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September 29, 2016

A couple weeks ago political scientists Matt Grossmann and David Hopkins published an essay at Vox.com explaining why the Democratic Party in Congress doesn’t have a “Freedom Caucus” and the Republicans do. In short, they argue, it is because the Democratic Party is a network of group interests bound together by programmatic demands on government, while the GOP is organized around ideological orthodoxies. Grossmann and Hopkins’s research expands on a long standing theory in political science known as the operational/symbolic paradox, which holds that average Americans are attracted to liberal public policies that further their self-interest, while also being attracted to conservative symbols, values, and anti-government principles.

If capturing Democratic hearts and minds requires programmatic promises, while Republican support requires ideological cheerleading, then its pretty easy to understand why Donald Trump chose the Republican Party for his hostile takeover bid. 

The contemporary Democratic Party could never be hijacked by a populist demagogue because it is a coalition of special interest constituencies with concrete demands. Bernie Sanders’ “revolution” was a populist campaign organized around left wing ideological orthodoxy. He had clear and ambitious policy goals, but no realistic plan for actually achieving them. He never got close to winning because he couldn’t deliver the goods, or even explain how he would try to do so. It’s no accident that Sanders’ support came largely from young people who have not yet developed concrete interests in specific public policies. As such, they were more susceptible to inspiring values rhetoric and what amount to motivational speeches. Clinton framed that race perfectly. She knows that her party is a network of overlapping groups with specific policy demands. To be successful, Democratic politicians have to understand the policy making process and be able to explain the details and prospects of a wide range of public policy options.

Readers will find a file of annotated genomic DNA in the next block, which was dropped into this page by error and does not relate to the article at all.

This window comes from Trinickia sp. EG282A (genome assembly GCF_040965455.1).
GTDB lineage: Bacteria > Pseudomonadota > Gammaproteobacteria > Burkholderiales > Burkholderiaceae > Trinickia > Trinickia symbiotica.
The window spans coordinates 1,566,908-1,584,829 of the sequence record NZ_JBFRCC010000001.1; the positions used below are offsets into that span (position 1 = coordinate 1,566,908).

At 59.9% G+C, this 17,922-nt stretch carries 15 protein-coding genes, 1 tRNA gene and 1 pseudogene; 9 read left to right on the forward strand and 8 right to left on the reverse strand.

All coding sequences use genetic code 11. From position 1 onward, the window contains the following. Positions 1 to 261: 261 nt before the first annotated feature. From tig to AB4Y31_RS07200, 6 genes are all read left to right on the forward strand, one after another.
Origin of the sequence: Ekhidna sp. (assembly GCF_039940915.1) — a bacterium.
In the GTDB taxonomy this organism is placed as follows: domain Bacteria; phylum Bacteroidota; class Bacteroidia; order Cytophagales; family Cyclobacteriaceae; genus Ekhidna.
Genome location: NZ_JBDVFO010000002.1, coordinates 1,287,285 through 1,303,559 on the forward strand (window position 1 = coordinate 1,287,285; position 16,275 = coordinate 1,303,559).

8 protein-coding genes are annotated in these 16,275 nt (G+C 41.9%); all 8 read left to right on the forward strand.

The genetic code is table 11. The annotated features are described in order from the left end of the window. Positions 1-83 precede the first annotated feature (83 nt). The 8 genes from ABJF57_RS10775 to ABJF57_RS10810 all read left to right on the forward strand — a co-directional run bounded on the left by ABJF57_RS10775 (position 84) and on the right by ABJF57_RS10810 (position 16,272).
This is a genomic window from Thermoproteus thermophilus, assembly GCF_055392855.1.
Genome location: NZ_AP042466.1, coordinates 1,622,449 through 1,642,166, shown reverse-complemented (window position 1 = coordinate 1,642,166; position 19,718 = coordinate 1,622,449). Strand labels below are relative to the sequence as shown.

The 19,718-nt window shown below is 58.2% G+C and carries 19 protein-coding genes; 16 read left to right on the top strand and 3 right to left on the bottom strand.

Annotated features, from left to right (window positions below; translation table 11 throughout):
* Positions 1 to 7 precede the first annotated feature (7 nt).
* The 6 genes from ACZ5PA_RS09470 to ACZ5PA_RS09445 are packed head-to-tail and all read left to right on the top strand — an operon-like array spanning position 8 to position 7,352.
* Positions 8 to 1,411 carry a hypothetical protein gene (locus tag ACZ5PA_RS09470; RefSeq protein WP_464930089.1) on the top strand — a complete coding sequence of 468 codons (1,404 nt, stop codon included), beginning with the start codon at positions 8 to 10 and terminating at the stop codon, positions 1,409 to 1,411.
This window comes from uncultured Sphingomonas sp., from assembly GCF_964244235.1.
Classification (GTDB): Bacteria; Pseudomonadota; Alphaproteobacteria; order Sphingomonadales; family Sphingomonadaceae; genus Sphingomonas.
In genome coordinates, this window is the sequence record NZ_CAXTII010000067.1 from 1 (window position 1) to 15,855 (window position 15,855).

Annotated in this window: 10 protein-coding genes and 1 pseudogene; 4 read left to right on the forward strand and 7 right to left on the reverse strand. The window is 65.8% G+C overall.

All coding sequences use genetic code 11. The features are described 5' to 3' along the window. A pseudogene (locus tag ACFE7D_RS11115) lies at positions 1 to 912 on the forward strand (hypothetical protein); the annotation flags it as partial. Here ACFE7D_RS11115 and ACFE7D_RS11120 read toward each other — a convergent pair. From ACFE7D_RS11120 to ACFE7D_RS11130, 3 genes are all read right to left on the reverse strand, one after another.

Whether you are a revolutionary whose heart is in the right place (Sanders), or an ignorant blowhard on a vanity joy ride (Trump), there is no route to success in the Democratic nomination process for those without command of the details because the party faithful know what they want from government and how to get it.

Republicans, on the other hand, are ripe for the pickings because they are not bound together by concrete demands of government. The glue that holds Republicans together is cultural identity. A key element of that identity is a cultivated distain for the government, and an often inarticulate and irrational reverence for “capitalism.” For this crowd, promises of specific government programs are less useful because the intra-party networks in the GOP are organized around abstract moral and political values, not specific policy demands. The few specific pleaders in the broader GOP community, like the NRA, large corporations, and small business associations, are looking for protection from government regulation, not programmatic solutions. Republican voters respond to symbolic appeals, and because values are the coin of the GOP realm, facts are always negotiable and always subordinate to faith-based principles.